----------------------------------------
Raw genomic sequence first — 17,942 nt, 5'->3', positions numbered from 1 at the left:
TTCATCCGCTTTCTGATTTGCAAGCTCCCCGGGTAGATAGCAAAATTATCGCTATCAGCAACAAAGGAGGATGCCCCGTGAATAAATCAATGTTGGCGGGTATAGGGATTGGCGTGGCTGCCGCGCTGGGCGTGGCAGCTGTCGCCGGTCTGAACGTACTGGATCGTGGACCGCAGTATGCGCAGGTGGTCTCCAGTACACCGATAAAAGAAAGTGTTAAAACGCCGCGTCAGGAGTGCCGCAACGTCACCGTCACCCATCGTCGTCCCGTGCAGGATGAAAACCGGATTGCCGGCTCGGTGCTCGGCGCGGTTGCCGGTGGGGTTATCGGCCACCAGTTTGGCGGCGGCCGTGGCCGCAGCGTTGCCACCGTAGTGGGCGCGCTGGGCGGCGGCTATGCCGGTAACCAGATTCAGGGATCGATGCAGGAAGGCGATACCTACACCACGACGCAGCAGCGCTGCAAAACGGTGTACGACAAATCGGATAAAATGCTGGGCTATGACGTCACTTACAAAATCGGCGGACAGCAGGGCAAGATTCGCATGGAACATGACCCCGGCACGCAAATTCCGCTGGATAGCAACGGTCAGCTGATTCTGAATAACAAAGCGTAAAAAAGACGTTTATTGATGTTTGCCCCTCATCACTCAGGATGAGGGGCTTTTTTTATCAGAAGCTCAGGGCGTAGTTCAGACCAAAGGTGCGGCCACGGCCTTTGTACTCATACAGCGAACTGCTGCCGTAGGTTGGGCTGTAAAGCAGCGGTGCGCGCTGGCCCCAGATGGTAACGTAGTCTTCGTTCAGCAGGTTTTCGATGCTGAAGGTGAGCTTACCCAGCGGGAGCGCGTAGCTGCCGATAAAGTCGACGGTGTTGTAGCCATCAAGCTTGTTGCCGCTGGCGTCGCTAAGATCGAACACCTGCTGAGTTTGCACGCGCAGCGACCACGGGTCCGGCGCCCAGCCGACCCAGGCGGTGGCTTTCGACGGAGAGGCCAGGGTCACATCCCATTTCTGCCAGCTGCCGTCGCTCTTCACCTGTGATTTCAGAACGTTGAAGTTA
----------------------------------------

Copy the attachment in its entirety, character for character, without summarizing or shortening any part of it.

Raw genomic sequence first — 17,942 nt, 5'->3', positions numbered from 1 at the left:
TTCATCCGCTTTCTGATTTGCAAGCTCCCCGGGTAGATAGCAAAATTATCGCTATCAGCAACAAAGGAGGATGCCCCGTGAATAAATCAATGTTGGCGGGTATAGGGATTGGCGTGGCTGCCGCGCTGGGCGTGGCAGCTGTCGCCGGTCTGAACGTACTGGATCGTGGACCGCAGTATGCGCAGGTGGTCTCCAGTACACCGATAAAAGAAAGTGTTAAAACGCCGCGTCAGGAGTGCCGCAACGTCACCGTCACCCATCGTCGTCCCGTGCAGGATGAAAACCGGATTGCCGGCTCGGTGCTCGGCGCGGTTGCCGGTGGGGTTATCGGCCACCAGTTTGGCGGCGGCCGTGGCCGCAGCGTTGCCACCGTAGTGGGCGCGCTGGGCGGCGGCTATGCCGGTAACCAGATTCAGGGATCGATGCAGGAAGGCGATACCTACACCACGACGCAGCAGCGCTGCAAAACGGTGTACGACAAATCGGATAAAATGCTGGGCTATGACGTCACTTACAAAATCGGCGGACAGCAGGGCAAGATTCGCATGGAACATGACCCCGGCACGCAAATTCCGCTGGATAGCAACGGTCAGCTGATTCTGAATAACAAAGCGTAAAAAAGACGTTTATTGATGTTTGCCCCTCATCACTCAGGATGAGGGGCTTTTTTTATCAGAAGCTCAGGGCGTAGTTCAGACCAAAGGTGCGGCCACGGCCTTTGTACTCATACAGCGAACTGCTGCCGTAGGTTGGGCTGTAAAGCAGCGGTGCGCGCTGGCCCCAGATGGTAACGTAGTCTTCGTTCAGCAGGTTTTCGATGCTGAAGGTGAGCTTACCCAGCGGGAGCGCGTAGCTGCCGATAAAGTCGACGGTGTTGTAGCCATCAAGCTTGTTGCCGCTGGCGTCGCTAAGATCGAACACCTGCTGAGTTTGCACGCGCAGCGACCACGGGTCCGGCGCCCAGCCGACCCAGGCGGTGGCTTTCGACGGAGAGGCCAGGGTCACATCCCATTTCTGCCAGCTGCCGTCGCTCTTCACCTGTGATTTCAGAACGTTGAAGTTA